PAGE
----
[Eldritch] Sphere Caps & Waiting Lists


  • Politics

    This is both a specific thread for our game and also a general discussion, because your views do interest us even if we ultimately decide to be nepotic tyrants.

    That said, when we started talking about the population of the game and what we hoped versus what we feared, it came up that all of us were pretty gung-ho that we wanted sphere caps. It's especially true when it comes to myself and @Eerie regarding Demon: The Descent. Demon is a very ST-intensive game, which translates to very STAFF-intensive on a MU.

    As such we've decided we will be instituting sphere caps on Eldritch. This doesn't mean that we will decide on a number and then that number will never, ever change. That's not it at all. The number will likely and probably grow, but we want to be able to say 'this is the limit for now'. We want manageable sizes when it comes to spheres, especially supernatural ones (i.e. Demon, Vampire, Werewolf).

    Anyway, we thought up a few ideas on how to handle waiting lists, but these also came with problems:

    1. Just let people pile up.
      This comes with the issue that eventually you're #45 on the wait list and that's pretty much practically a 'no' within any practical timeframe. This could be mitigated slightly by capping the wait list, too, one supposes, but that seems extra redundant.
    2. Those on the waitlist get put in a lottery.
      This comes with the issue that someone may have been waiting for a year (which seems really weird to me as I'd never do that, but hey, people are determined) but the lottery goes to someone who's only been waiting a week. Letting this be a possibility seems kind of shitty to us.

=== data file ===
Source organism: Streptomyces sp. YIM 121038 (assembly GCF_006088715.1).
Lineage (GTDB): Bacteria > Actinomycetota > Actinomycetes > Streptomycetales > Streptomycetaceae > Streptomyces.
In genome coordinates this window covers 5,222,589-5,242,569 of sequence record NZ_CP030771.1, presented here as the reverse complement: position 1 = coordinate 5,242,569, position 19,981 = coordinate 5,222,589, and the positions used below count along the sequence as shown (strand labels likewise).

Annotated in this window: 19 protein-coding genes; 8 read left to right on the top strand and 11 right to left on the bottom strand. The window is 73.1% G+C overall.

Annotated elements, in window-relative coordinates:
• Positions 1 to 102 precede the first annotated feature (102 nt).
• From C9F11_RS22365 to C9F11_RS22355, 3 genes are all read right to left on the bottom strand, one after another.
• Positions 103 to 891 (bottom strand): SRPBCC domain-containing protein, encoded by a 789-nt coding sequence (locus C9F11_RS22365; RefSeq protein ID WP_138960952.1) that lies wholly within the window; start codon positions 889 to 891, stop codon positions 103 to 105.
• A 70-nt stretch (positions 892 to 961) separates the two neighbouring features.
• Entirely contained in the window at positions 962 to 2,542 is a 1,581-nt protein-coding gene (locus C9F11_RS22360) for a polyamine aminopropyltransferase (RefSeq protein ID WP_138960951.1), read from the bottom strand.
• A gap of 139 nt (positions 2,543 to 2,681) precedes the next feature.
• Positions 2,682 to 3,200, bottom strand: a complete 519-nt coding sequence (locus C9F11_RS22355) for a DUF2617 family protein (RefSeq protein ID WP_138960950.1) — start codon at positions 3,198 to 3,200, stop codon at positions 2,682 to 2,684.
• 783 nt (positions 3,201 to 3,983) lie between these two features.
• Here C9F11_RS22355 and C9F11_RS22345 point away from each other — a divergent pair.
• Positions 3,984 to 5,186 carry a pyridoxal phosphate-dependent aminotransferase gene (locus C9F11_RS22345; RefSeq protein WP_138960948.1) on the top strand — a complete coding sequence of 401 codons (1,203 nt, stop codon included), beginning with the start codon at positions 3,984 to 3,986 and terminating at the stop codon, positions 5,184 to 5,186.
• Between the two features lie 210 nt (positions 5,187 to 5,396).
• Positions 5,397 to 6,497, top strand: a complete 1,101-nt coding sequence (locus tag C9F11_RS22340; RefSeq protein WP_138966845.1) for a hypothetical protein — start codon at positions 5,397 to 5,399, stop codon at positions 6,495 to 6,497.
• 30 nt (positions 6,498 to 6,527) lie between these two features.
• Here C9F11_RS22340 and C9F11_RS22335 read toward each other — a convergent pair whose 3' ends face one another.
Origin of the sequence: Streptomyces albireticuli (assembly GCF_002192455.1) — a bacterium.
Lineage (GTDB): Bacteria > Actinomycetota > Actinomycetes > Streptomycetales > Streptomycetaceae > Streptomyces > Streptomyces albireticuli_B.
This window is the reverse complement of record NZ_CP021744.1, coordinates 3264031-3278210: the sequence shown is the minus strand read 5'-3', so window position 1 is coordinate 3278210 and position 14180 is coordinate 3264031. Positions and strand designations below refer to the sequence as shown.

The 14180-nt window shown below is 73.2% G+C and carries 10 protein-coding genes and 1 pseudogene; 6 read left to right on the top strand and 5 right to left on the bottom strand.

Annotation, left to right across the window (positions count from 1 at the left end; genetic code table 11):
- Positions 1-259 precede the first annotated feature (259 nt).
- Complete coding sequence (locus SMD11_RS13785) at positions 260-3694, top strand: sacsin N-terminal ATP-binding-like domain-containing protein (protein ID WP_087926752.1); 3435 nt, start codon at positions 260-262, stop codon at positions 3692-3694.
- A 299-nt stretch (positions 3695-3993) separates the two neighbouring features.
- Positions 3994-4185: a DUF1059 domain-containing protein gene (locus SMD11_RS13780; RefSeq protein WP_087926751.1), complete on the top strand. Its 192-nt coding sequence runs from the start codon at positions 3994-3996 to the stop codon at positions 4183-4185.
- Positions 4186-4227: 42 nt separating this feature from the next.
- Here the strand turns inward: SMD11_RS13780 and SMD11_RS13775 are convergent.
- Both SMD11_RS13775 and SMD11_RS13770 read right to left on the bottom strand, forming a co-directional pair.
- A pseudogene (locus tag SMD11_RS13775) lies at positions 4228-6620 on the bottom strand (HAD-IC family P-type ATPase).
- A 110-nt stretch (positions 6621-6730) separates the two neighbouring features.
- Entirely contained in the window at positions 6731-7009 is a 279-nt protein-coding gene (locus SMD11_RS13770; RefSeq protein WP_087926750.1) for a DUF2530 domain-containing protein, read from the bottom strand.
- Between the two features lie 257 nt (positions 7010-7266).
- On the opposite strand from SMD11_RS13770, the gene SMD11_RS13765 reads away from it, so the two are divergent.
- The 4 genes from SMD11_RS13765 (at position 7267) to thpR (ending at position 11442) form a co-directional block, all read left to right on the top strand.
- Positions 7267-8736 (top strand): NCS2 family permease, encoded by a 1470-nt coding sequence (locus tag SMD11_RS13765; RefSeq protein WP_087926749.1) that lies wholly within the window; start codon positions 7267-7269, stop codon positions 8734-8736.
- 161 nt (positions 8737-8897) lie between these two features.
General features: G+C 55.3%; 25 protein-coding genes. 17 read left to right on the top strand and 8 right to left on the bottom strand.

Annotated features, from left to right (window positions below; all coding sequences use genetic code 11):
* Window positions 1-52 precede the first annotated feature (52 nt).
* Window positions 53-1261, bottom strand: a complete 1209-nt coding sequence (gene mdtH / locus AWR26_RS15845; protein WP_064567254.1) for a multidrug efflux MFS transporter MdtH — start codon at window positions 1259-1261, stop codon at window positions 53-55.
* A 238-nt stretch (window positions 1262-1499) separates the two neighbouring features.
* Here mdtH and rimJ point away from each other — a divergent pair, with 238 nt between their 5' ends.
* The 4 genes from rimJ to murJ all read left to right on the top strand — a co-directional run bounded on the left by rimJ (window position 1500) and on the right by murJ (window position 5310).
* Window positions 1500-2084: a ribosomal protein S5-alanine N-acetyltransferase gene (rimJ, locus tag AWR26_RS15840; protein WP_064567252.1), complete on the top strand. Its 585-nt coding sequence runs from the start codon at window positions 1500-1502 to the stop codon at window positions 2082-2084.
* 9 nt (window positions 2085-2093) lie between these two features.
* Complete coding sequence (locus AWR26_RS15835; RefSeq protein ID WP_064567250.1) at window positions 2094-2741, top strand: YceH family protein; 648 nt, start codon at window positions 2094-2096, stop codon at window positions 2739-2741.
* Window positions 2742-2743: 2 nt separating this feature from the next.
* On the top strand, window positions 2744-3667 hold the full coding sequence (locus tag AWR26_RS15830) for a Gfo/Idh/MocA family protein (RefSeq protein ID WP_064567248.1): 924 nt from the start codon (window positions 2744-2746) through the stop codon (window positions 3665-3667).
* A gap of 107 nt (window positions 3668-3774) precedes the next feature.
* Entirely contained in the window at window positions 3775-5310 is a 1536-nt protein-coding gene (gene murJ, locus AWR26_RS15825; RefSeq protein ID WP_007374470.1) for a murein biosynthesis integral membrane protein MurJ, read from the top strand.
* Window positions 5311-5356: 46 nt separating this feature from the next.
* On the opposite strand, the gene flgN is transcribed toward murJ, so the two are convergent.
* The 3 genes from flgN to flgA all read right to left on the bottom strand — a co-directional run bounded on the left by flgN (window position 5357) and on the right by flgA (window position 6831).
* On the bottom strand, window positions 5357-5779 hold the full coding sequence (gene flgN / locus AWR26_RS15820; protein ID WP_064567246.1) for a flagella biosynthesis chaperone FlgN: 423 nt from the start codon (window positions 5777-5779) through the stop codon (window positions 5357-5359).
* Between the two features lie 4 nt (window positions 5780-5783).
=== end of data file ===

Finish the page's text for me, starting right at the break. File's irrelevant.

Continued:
3. A hybrid system of the two.
      This hybrid system, which is what we're leaning towards pretty heavily, is basically a waitlist. If a slot (or more) open up, a lottery is held between people who have been waiting the longest within a certain time frame (i.e. months; so those who've been waiting 8-9 months would get their own lottery, and if there are still slots open and no one has been waiting 9 months, then it gets rolled for those who've been waiting 7-8, etc). If someone has been waiting long enough that they have their own category (maybe they've been waiting 10 months and everyone else has been waiting maximum 7) they automatically get the slot. If no one has been waiting a month, the timeframe is in weeks. This was @Thenomain's idea, after having discussed the other two for a bit.

    We want to be receptive to opinions and mostly just give you guys a chance to poke some holes in these, discuss some stuff, and help us when it comes to considering which way to go. The decision is, of course, ultimately ours, but we want input from the people who'll have to be beholden to the system.

    And like I said before, it's also just a good idea to have this sort of constructive discussions up and available for people to offer input and opinions.


  • Coder

    Alternatively, if nobody has been waiting for over a month, it reverts to first-come first-served instead of lotto.


  • Politics

    @Thenomain, what if several people have been waiting for two weeks? I prefer sticking to the same method. Of course, if no one has been waiting and a slot opens up, then it's definitely first-come, first-serve.


  • Coder

    @Coin said:

    @Thenomain, what if several people have been waiting for two weeks? I prefer sticking to the same method. Of course, if no one has been waiting and a slot opens up, then it's definitely first-come, first-serve.